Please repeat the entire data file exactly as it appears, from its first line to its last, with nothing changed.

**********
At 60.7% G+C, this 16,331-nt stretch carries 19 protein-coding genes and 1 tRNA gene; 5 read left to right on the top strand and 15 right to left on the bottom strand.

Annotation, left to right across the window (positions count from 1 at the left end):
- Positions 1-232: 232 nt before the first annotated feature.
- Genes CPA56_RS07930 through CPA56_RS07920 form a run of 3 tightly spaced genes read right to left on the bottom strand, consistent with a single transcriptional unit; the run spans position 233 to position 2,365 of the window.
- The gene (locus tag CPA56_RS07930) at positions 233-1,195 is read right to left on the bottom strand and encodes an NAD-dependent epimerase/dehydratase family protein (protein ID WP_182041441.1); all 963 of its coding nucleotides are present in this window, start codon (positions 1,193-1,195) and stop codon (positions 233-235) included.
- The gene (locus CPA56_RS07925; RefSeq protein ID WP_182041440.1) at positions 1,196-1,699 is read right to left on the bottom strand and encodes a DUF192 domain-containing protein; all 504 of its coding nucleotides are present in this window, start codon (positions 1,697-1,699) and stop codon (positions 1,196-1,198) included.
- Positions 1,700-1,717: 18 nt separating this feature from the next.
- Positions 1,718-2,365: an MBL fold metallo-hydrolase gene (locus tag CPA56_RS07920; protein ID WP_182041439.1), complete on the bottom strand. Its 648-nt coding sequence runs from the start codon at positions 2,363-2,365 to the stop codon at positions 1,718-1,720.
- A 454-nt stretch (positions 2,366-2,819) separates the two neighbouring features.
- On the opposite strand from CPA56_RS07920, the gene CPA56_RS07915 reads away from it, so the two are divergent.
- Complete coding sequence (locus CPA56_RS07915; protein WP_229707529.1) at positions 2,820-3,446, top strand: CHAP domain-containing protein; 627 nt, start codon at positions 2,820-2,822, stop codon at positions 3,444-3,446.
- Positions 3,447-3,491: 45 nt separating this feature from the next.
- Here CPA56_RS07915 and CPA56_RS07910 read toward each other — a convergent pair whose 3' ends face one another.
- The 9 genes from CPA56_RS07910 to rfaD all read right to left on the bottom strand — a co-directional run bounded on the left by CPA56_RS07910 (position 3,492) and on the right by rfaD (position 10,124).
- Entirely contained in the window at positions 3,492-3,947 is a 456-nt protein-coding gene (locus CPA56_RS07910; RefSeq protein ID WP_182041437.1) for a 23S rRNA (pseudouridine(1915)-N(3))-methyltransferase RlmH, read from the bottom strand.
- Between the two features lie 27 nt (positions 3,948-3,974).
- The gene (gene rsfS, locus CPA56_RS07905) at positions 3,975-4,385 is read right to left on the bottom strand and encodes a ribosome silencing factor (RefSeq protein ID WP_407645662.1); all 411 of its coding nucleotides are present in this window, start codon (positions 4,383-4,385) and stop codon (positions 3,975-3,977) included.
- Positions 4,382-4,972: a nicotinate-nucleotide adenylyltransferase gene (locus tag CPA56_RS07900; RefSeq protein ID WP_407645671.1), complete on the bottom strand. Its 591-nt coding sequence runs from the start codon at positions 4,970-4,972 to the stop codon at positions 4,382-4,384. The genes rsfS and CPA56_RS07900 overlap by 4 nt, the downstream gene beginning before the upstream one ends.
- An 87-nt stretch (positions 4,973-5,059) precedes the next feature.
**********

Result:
At 60.7% G+C, this 16,331-nt stretch carries 19 protein-coding genes and 1 tRNA gene; 5 read left to right on the top strand and 15 right to left on the bottom strand.

Annotation, left to right across the window (positions count from 1 at the left end):
- Positions 1-232: 232 nt before the first annotated feature.
- Genes CPA56_RS07930 through CPA56_RS07920 form a run of 3 tightly spaced genes read right to left on the bottom strand, consistent with a single transcriptional unit; the run spans position 233 to position 2,365 of the window.
- The gene (locus tag CPA56_RS07930) at positions 233-1,195 is read right to left on the bottom strand and encodes an NAD-dependent epimerase/dehydratase family protein (protein ID WP_182041441.1); all 963 of its coding nucleotides are present in this window, start codon (positions 1,193-1,195) and stop codon (positions 233-235) included.
- The gene (locus CPA56_RS07925; RefSeq protein ID WP_182041440.1) at positions 1,196-1,699 is read right to left on the bottom strand and encodes a DUF192 domain-containing protein; all 504 of its coding nucleotides are present in this window, start codon (positions 1,697-1,699) and stop codon (positions 1,196-1,198) included.
- Positions 1,700-1,717: 18 nt separating this feature from the next.
- Positions 1,718-2,365: an MBL fold metallo-hydrolase gene (locus tag CPA56_RS07920; protein ID WP_182041439.1), complete on the bottom strand. Its 648-nt coding sequence runs from the start codon at positions 2,363-2,365 to the stop codon at positions 1,718-1,720.
- A 454-nt stretch (positions 2,366-2,819) separates the two neighbouring features.
- On the opposite strand from CPA56_RS07920, the gene CPA56_RS07915 reads away from it, so the two are divergent.
- Complete coding sequence (locus CPA56_RS07915; protein WP_229707529.1) at positions 2,820-3,446, top strand: CHAP domain-containing protein; 627 nt, start codon at positions 2,820-2,822, stop codon at positions 3,444-3,446.
- Positions 3,447-3,491: 45 nt separating this feature from the next.
- Here CPA56_RS07915 and CPA56_RS07910 read toward each other — a convergent pair whose 3' ends face one another.
- The 9 genes from CPA56_RS07910 to rfaD all read right to left on the bottom strand — a co-directional run bounded on the left by CPA56_RS07910 (position 3,492) and on the right by rfaD (position 10,124).
- Entirely contained in the window at positions 3,492-3,947 is a 456-nt protein-coding gene (locus CPA56_RS07910; RefSeq protein ID WP_182041437.1) for a 23S rRNA (pseudouridine(1915)-N(3))-methyltransferase RlmH, read from the bottom strand.
- Between the two features lie 27 nt (positions 3,948-3,974).
- The gene (gene rsfS, locus CPA56_RS07905) at positions 3,975-4,385 is read right to left on the bottom strand and encodes a ribosome silencing factor (RefSeq protein ID WP_407645662.1); all 411 of its coding nucleotides are present in this window, start codon (positions 4,383-4,385) and stop codon (positions 3,975-3,977) included.
- Positions 4,382-4,972: a nicotinate-nucleotide adenylyltransferase gene (locus tag CPA56_RS07900; RefSeq protein ID WP_407645671.1), complete on the bottom strand. Its 591-nt coding sequence runs from the start codon at positions 4,970-4,972 to the stop codon at positions 4,382-4,384. The genes rsfS and CPA56_RS07900 overlap by 4 nt, the downstream gene beginning before the upstream one ends.
- An 87-nt stretch (positions 4,973-5,059) precedes the next feature.